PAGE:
Super Bowl Sunday is the best holiday of the year. You can gorge yourself on more unhealthy food than Thanksgiving and Christmas combined. No gifts are exchanged except for copious amounts of smack talk. You can dress just as weirdly as on Halloween—Zubaz, anyone? And it’s the perfect time to throw a killer party. Now, you don’t have a lot of time to pull this year’s fiesta del football together, so we’re here to help.
Draft a new TV
If you’re still planning to buy a new HDTV for the Super Bowl, you’d better act fast. We saw a ton of brand-spanking-new 4K TVs at CES this year, but they were all 2014 models that won’t hit store shelves for a while.
Luckily, there’s no Super Bowl–specific reason to buy a 4K TV today—Fox will broadcast the big game in regular 1080p, even though it’s being filmed in 4K. (Think sharper pictures and smoother action when they zoom way in on a replay.) If you just can’t wait, this 65-inch 4K 120Hz LED TV from Seiki is $1999 on Amazon, and it’s Prime-eligible for speedy delivery.
Our HDTV buying guide has great advice about picking the right set, but if you’re buying one just for the Super Bowl, go for size and refresh rate. For sports, a 120Hz or 240Hz LCD TV will provide smoother motion than a 60Hz model will. Plasma TVs don’t suffer from motion blur the way LCDs do, and their wider viewing angles are good for large crowds—but they’re also not as bright, so you might need to keep your TV room darker for the best results.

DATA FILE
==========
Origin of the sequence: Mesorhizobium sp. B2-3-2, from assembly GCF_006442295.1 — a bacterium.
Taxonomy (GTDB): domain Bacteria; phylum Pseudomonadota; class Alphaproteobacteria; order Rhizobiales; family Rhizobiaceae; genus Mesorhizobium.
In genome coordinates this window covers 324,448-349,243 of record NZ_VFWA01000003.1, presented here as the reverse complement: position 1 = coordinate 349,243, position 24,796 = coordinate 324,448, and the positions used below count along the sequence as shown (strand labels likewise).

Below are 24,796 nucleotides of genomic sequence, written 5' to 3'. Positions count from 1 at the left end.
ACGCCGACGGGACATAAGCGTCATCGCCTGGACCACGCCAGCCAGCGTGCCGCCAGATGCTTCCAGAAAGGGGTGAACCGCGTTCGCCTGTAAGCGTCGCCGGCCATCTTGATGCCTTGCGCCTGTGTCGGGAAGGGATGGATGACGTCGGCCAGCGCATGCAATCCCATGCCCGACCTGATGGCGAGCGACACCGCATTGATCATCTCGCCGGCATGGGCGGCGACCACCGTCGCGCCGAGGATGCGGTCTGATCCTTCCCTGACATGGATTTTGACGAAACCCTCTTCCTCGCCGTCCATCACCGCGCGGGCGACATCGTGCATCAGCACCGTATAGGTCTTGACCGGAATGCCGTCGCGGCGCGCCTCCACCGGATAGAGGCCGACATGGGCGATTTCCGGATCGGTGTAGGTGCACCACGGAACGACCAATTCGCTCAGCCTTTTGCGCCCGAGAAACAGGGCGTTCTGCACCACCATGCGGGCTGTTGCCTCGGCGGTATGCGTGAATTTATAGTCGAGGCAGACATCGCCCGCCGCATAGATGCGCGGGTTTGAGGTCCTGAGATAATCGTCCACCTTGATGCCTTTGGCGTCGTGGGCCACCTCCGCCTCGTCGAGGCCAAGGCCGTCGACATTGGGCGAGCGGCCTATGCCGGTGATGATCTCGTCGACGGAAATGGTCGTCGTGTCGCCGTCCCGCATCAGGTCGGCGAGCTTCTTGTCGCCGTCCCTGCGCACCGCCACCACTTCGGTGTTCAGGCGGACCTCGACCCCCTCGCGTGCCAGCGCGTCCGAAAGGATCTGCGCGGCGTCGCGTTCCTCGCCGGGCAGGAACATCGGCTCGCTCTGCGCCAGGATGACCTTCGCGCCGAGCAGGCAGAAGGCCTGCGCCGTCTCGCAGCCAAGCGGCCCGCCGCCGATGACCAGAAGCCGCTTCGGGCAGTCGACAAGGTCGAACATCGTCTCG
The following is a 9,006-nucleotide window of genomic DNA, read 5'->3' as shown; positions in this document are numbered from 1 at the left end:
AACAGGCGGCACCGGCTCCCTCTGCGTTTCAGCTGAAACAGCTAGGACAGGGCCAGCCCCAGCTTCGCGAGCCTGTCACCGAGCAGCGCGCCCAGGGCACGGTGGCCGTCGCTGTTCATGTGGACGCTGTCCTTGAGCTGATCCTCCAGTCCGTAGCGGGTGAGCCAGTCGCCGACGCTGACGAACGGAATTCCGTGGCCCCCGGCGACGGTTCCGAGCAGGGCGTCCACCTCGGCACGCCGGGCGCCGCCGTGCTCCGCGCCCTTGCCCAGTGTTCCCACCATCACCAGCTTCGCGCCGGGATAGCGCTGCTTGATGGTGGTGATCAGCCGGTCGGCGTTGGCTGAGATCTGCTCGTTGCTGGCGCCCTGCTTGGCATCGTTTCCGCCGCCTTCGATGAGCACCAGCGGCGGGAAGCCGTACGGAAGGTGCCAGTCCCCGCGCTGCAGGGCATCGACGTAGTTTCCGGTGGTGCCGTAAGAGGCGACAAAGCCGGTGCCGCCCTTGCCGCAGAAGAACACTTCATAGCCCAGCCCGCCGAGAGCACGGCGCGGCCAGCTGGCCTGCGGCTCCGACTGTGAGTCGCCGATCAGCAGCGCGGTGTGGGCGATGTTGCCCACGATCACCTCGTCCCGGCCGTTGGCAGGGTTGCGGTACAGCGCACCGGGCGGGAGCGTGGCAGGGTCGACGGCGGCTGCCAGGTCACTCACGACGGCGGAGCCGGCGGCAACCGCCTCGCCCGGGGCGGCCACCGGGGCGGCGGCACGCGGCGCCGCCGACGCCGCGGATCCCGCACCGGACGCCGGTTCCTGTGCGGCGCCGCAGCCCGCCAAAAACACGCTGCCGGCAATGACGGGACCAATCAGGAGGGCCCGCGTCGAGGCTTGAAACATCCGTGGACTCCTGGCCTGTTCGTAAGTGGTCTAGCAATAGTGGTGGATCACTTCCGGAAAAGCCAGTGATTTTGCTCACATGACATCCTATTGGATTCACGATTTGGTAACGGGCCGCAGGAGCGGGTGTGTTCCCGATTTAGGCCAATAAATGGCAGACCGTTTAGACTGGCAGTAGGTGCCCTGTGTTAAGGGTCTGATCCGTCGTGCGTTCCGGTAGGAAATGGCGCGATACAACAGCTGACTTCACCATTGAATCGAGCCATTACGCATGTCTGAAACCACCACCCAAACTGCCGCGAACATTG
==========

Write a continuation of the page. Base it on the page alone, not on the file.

Retailers have some great deals on TVs if you act really fast: Sharp’s 60-inch Aquos 120Hz LED HDTV is $750 at Best Buy, and this 60-inch Samsung plasma HDTV is $850. If you want to go big, big, big, this 70-inch Vizio 120Hz smart HDTV is $1500 at Walmart, the same as it was on Black Friday.
As for sound, the bone-crushing tackles and halftime warbling all but demand a new soundbar, and we have a guide for that, too. You could go for a full surround-sound 5.1 or 7.1 system if you don’t mind dealing with all the wires, but for the big hits and big-budget commercials of the big game, a soundbar will suffice—and it will be so much better than your TV’s speakers.
MVP food and drink
It’s a given that you’ll be watching the game on TV. What really sets a Super Bowl party apart is the food and beverages.
Our favorite robot bartender, the Monsieur, is only taking preorders, so you’ll have to make the drinks yourself. Luckily, for football that pretty much means a ton of cold beers, and you’ll definitely run out of fridge space once your friends start rolling up with extra 12-packs. If you don’t have a cooler, the party is a great excuse to pick one up—this Coleman cooler holds up to 85 cans of oat soda.
If you don’t have room for a cooler, stash a bunch of Chillsners in your freezer instead. Once frozen, a Chillsner slides into a longneck bottle of beer to keep it cold the whole time you’re drinking it—but they won’t fit in a craft-beer bottle, only a longneck. A VacuVin freezable beer koozie will fit cans or bottles. If you prefer, you can go electric: The Cooper Cooler Rapid Beverage Chiller is a $67 investment, but it can chill cans in just a minute, or a whole bottle of wine in six minutes.